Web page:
Dracula Summary & Study Guide

This Study Guide consists of approximately 68 pages of chapter summaries, quotes, character analysis, themes, and more - everything you need to sharpen your knowledge of Dracula.
This section contains 503 words
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Dracula Summary & Study Guide Description

Dracula Summary & Study Guide includes comprehensive information and analysis to help you understand the book. This study guide contains the following sections:

This detailed literature summary also contains Quotes and a Free Quiz on Dracula by Bram Stoker.

In the story Dracula, a young solicitor named Jonathan Harker travels to Transylvania to finalize paperwork with a client named Count Dracula. The paperwork is related to a house Dracula purchased in London. Jonathan disparages the superstitious peasants until he arrives at Dracula’s isolated, dark castle. He notices many strange things there, including Dracula’s non-reflective appearance, lack of appetite, and sharp teeth. Locals bring wooden boxes to the house, and Jonathan discovers them filled with dirt in a chapel. Dracula sleeps in one. Jonathan feels like a prisoner as the weeks drag on, and he fears Dracula and his harem of three wanton women will kill him. He keeps a detailed diary of all that transpires as he frets about Mina, his fiancé at home in Exeter.

Mina is worried about Jonathan as well when weeks pass without letters from him. She visits her childhood friend Lucy Westenra in a coastal village named Whitby. Lucy, though happily engaged to a man named Arthur Holmwood, seems restless. She takes to sleepwalking. Mina finds her one night in a churchyard with a strange dark being over her. A storm brings a mysterious ship to Whitby, with only a dead captain and many wooden boxes on board. Mina receives word from a hospital in Budapest that Jonathan is ill with brain fever. She immediately goes to him. They marry simply, and Jonathan, who cannot remember what happened in Transylvania, gives Mina his journal, asking her to keep it safe but not to read it.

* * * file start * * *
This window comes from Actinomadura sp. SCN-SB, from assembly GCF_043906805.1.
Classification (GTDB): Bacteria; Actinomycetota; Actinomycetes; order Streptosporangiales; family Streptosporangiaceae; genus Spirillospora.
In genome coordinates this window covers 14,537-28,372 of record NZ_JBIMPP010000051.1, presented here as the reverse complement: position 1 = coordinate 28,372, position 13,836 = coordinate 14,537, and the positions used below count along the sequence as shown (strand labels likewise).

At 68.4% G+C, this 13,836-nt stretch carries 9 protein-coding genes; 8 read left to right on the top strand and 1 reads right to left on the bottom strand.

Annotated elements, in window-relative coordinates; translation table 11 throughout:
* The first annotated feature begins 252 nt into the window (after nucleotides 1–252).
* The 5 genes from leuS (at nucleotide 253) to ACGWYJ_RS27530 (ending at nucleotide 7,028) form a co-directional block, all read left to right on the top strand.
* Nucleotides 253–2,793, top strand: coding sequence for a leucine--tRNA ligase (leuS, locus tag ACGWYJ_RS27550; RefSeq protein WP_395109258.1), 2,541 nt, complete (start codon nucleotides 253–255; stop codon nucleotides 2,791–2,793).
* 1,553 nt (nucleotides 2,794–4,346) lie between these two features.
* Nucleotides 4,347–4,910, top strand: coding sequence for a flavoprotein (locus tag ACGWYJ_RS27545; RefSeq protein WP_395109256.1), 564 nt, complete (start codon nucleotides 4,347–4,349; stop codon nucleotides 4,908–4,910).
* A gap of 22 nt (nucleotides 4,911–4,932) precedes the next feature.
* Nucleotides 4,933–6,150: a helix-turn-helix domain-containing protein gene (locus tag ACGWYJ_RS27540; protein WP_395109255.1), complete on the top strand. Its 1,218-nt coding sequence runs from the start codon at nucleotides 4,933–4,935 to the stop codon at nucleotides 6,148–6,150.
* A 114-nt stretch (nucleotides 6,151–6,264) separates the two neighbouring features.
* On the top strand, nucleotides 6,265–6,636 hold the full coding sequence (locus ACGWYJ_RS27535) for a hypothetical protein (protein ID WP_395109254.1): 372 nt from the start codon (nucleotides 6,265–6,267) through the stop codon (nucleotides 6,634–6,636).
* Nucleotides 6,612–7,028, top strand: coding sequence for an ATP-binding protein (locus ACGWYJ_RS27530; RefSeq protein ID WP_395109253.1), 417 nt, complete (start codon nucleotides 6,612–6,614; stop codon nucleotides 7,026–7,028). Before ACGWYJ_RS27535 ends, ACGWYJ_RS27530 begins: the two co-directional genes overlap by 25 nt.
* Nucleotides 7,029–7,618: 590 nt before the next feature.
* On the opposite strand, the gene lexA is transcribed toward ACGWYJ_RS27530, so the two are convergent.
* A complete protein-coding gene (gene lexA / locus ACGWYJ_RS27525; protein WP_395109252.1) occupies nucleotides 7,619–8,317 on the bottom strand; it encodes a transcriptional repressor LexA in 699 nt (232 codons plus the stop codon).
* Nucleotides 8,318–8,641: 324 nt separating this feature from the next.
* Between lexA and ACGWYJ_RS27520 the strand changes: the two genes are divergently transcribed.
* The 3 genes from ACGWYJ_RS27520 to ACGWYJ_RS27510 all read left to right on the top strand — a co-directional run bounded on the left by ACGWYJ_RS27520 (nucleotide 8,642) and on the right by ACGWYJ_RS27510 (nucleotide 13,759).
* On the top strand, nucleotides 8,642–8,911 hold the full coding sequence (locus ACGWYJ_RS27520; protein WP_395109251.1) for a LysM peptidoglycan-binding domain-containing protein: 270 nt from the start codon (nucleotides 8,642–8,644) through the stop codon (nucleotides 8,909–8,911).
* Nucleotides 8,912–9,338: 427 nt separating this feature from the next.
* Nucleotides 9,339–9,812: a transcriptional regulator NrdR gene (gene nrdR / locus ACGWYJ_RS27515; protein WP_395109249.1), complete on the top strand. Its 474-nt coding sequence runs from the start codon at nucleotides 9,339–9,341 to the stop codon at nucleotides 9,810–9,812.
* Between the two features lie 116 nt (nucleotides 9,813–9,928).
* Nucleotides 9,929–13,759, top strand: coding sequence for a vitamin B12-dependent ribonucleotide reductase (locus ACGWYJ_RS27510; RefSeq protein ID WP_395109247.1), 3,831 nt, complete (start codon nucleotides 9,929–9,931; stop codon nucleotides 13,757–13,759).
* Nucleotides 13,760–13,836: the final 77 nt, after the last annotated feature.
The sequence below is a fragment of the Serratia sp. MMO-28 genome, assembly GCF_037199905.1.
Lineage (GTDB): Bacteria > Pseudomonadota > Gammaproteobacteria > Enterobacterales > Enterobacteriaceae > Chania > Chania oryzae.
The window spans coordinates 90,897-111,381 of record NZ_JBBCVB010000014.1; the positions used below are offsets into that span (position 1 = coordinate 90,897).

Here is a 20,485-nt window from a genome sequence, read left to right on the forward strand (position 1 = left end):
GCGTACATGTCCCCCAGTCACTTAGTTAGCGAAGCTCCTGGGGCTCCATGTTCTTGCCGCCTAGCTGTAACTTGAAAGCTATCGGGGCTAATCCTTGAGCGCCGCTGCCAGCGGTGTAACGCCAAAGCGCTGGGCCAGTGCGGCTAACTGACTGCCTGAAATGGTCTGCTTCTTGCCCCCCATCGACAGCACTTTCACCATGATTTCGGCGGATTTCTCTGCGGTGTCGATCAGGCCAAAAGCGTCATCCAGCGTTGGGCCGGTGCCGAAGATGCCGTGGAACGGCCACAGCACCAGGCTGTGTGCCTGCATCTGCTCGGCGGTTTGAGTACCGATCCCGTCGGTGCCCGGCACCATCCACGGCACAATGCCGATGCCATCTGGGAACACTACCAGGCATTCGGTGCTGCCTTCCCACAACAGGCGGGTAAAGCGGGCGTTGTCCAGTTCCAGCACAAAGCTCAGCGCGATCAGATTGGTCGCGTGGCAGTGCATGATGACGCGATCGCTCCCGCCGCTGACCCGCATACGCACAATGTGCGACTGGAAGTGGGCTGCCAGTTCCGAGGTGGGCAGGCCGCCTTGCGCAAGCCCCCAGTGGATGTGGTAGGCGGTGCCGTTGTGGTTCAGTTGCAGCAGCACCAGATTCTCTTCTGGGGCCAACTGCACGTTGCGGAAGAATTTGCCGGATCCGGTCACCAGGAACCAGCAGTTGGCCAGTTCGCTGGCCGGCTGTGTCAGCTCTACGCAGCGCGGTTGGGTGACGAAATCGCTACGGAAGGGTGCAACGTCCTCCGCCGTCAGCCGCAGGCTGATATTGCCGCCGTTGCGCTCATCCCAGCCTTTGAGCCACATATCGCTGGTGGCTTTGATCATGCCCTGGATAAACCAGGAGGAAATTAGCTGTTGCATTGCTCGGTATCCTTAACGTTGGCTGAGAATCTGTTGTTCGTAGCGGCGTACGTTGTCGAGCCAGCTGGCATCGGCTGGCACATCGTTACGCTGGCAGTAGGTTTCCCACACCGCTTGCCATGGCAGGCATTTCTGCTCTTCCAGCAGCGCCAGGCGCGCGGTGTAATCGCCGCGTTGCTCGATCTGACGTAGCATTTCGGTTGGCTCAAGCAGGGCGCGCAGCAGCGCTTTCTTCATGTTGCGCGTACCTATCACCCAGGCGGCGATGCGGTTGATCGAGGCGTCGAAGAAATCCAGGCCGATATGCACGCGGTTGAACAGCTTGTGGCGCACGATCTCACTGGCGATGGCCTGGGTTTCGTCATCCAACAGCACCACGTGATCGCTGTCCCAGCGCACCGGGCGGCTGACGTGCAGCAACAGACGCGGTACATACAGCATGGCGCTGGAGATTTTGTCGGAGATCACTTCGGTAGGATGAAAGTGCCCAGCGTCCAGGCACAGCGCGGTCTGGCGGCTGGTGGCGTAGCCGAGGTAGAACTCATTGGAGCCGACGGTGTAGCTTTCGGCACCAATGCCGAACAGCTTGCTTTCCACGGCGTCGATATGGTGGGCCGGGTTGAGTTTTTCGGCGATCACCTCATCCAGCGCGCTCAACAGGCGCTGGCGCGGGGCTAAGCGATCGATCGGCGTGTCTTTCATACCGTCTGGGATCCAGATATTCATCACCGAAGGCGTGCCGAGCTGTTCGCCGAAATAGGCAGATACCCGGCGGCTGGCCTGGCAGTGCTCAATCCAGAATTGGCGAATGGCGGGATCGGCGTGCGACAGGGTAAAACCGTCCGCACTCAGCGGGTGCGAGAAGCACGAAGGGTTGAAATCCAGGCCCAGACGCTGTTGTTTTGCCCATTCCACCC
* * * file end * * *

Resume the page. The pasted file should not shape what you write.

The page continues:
Lucy goes to London with her mother, but her health is poor. Her fiancé Arthur asks his friend, Dr. John Seward, to examine her. Seward runs a lunatic asylum where he studies a particularly interesting patient named Renfield, a man who eats any live creatures that he can finds. Seward is also a rejected suitor of Lucy. He finds nothing physically or mentally wrong with her, beyond two strange puncture wounds on her neck. He sends for his Dutch friend Dr. Van Helsing to look at her. Van Helsing has a theory about Lucy’s illness, but he won’t share it.

Lucy’s health gets better and worse as she frequently and mysteriously loses blood overnight. Van Helsing uses some strange objects to treat her, including garlic and crucifixes. Despite constant transfusions from Arthur, the two doctors, and another former suitor named Quincey Morris, Lucy dies. When a newspaper story reveals that a woman has abducted children nearby and the children return home with neck wounds, Van Helsing finally asks Seward to open his mind to the idea that Lucy is a vampire. Seward is doubtful until he sees Lucy’s lifelike body in her tomb. Van Helsing enlists Arthur and Quincey to witness Lucy out of her tomb during the night. Then, they give her eternal peace by staking her through the heart and cutting off her head. Van Helsing asks the men to join him in the quest to kill Dracula, Lucy’s demon maker.

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This section contains 503 words
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